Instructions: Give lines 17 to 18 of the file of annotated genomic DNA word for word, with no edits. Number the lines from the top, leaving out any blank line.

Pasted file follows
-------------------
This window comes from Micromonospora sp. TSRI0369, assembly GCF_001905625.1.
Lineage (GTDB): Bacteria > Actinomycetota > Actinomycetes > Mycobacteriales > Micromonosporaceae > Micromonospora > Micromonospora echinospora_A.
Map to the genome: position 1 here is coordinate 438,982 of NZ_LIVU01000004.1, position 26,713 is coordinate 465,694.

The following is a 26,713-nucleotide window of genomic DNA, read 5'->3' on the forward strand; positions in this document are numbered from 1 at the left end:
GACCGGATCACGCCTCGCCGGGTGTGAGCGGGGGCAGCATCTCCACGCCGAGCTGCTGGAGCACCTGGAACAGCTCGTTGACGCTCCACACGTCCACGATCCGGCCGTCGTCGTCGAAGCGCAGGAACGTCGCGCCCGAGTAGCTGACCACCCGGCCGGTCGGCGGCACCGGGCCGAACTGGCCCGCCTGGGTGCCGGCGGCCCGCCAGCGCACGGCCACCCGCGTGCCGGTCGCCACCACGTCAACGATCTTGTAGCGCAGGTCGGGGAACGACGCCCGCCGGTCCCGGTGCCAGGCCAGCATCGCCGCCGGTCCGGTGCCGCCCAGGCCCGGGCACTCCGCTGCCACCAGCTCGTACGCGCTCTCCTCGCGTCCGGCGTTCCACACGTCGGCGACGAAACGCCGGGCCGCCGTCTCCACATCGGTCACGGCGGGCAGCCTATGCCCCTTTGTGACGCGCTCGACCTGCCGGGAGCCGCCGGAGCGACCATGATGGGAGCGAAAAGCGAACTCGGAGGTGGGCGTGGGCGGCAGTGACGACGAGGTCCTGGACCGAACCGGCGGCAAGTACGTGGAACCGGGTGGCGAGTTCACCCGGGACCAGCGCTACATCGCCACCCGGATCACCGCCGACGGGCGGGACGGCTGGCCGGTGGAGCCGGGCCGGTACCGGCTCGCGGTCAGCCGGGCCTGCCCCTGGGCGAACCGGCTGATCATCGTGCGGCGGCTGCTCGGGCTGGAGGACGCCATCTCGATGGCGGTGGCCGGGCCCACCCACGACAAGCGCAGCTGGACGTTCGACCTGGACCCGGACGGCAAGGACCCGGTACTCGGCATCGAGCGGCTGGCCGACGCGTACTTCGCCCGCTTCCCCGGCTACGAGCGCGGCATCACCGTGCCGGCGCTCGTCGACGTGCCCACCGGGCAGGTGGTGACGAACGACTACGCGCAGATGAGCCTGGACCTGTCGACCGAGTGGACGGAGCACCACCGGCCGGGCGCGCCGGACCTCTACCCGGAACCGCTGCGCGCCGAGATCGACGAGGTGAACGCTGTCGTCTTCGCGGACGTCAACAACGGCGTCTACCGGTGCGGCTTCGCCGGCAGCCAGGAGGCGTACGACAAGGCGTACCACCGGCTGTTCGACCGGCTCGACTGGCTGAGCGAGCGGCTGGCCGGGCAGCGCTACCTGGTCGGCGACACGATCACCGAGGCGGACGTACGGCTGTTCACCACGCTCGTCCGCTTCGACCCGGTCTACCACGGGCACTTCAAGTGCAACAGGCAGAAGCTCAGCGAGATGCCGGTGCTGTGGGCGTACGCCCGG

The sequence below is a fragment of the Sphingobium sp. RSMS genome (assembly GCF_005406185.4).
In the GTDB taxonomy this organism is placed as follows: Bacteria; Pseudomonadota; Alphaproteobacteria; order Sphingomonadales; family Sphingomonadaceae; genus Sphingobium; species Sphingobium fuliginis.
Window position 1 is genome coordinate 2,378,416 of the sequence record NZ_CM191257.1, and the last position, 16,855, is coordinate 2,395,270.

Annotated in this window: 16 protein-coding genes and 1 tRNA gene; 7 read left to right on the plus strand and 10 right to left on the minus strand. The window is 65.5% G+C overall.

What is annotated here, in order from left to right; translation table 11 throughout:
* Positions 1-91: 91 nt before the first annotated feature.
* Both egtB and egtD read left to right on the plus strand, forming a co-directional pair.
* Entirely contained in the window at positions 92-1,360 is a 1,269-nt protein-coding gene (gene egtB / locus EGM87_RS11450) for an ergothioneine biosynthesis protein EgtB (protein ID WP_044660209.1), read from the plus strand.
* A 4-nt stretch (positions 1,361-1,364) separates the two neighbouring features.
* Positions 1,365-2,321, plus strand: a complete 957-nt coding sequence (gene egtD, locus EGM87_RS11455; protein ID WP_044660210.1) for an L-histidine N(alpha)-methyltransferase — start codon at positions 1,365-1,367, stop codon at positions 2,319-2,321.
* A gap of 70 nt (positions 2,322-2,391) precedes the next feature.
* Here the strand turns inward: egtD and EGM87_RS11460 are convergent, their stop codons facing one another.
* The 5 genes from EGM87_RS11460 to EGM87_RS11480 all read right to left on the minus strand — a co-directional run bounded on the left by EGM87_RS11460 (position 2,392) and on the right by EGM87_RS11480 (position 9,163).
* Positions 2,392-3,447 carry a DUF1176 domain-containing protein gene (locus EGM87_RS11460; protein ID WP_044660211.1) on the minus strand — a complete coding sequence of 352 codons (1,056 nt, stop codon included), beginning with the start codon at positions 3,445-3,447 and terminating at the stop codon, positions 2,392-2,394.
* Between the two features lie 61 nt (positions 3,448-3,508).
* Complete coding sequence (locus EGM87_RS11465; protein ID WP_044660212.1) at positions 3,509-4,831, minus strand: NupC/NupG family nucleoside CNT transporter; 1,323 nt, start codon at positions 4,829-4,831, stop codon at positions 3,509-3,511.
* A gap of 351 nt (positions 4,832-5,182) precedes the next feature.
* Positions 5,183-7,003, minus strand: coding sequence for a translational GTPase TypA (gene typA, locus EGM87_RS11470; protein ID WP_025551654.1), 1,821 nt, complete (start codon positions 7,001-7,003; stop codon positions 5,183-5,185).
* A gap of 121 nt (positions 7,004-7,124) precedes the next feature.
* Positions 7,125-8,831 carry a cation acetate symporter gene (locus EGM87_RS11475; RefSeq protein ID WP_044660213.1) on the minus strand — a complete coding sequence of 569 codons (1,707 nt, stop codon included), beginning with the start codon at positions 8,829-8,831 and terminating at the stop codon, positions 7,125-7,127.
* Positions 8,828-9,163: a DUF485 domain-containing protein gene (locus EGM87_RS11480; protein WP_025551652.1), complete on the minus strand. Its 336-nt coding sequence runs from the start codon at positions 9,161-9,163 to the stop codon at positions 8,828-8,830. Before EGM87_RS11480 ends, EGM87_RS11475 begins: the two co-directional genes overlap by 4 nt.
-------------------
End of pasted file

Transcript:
* Here the strand turns inward: egtD and EGM87_RS11460 are convergent, their stop codons facing one another.
* The 5 genes from EGM87_RS11460 to EGM87_RS11480 all read right to left on the minus strand — a co-directional run bounded on the left by EGM87_RS11460 (position 2,392) and on the right by EGM87_RS11480 (position 9,163).